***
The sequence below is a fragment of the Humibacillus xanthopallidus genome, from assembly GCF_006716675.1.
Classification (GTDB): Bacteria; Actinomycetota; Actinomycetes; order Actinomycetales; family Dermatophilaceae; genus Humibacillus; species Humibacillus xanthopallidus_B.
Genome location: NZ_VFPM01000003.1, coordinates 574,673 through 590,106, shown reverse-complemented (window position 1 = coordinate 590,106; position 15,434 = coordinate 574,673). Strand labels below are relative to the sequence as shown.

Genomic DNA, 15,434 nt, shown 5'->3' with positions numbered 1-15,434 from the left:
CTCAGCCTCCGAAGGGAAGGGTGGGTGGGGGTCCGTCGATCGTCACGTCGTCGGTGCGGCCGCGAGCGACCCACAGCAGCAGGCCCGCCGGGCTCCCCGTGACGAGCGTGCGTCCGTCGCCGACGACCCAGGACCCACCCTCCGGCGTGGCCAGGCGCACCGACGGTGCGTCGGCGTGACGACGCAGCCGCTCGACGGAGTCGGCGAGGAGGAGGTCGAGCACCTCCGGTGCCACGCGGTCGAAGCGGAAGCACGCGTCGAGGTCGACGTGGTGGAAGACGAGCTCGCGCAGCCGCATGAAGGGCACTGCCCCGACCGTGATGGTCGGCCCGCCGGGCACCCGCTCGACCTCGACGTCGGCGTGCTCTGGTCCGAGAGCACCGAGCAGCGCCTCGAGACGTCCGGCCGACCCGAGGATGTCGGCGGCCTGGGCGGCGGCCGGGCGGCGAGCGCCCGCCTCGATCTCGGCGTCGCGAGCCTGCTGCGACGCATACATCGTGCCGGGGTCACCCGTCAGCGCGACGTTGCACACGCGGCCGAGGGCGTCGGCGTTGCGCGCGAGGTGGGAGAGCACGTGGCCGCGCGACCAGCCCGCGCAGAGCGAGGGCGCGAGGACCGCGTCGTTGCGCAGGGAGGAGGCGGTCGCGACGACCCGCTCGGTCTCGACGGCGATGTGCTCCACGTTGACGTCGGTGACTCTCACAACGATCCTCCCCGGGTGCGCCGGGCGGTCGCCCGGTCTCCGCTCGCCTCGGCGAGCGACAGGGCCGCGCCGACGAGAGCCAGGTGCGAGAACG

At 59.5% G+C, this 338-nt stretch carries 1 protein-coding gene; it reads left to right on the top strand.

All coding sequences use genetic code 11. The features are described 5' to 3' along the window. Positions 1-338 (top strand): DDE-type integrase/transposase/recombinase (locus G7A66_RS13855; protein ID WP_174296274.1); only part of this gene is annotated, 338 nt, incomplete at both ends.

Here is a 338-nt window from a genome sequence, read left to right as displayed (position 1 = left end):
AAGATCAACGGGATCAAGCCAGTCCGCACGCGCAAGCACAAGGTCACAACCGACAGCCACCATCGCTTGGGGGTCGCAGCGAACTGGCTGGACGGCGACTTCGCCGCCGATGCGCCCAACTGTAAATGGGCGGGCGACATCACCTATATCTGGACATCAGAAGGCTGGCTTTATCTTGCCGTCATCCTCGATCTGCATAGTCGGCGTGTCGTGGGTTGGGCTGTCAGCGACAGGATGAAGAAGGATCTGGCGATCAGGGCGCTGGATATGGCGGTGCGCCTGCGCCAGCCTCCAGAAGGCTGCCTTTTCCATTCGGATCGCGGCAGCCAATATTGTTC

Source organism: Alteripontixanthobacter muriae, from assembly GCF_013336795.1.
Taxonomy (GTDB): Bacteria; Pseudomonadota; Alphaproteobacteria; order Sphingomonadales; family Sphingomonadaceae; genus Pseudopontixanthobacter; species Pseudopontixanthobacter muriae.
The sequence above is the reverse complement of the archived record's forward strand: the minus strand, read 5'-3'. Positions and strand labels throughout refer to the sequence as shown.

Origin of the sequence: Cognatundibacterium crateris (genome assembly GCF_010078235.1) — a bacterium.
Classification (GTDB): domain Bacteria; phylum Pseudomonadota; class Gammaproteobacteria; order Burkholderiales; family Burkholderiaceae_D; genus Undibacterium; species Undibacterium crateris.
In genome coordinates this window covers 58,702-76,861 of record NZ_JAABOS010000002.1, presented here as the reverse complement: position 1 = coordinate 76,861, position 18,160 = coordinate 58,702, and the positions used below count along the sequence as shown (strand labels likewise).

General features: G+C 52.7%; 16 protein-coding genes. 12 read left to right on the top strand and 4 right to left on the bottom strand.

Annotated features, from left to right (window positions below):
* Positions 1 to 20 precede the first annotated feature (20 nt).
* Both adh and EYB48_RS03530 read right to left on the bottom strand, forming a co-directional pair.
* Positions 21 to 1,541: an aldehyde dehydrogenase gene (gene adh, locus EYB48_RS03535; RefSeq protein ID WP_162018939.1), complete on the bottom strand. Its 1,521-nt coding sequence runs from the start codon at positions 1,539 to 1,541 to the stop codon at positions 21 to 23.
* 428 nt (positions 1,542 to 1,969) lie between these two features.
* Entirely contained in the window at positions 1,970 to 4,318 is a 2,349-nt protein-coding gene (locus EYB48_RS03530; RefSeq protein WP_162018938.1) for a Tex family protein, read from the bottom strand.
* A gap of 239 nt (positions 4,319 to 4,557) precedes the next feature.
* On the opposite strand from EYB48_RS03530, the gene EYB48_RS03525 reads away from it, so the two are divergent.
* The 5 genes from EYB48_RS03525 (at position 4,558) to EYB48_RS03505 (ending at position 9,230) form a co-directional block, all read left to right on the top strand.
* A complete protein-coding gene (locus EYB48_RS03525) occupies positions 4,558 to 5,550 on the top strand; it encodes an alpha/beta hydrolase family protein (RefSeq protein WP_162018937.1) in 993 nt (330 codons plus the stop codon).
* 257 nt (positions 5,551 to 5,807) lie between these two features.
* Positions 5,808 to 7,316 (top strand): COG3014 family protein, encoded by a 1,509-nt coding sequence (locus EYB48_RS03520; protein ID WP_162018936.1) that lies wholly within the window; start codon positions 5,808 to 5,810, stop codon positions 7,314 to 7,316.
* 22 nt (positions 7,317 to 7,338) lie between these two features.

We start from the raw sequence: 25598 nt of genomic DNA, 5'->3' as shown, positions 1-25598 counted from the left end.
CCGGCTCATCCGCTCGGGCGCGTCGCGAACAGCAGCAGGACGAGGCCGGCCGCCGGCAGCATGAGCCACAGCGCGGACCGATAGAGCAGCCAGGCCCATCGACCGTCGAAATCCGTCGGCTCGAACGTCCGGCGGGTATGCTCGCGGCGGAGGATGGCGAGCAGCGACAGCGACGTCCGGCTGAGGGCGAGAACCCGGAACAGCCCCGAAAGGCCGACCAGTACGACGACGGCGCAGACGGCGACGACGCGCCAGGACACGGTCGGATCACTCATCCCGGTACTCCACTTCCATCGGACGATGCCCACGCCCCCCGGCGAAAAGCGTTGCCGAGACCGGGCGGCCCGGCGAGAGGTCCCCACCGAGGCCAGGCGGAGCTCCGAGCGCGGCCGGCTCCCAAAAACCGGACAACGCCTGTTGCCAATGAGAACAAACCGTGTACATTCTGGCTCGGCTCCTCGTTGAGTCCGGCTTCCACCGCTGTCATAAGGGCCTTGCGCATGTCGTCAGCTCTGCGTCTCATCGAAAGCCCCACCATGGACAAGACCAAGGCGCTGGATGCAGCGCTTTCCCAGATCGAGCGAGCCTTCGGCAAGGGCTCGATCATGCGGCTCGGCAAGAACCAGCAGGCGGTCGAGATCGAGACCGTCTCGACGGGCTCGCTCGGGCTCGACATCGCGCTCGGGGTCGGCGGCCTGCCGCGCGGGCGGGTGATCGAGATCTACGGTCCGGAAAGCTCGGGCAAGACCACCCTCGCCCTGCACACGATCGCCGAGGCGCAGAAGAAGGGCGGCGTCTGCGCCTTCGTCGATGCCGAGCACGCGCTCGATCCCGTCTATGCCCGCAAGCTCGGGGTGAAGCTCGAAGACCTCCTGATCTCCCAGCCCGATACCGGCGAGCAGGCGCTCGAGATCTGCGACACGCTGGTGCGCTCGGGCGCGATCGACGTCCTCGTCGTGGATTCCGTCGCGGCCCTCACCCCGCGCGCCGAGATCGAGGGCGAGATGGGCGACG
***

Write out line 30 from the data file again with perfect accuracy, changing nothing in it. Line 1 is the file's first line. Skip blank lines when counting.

We start from the raw sequence: 25598 nt of genomic DNA, 5'->3' as shown, positions 1-25598 counted from the left end.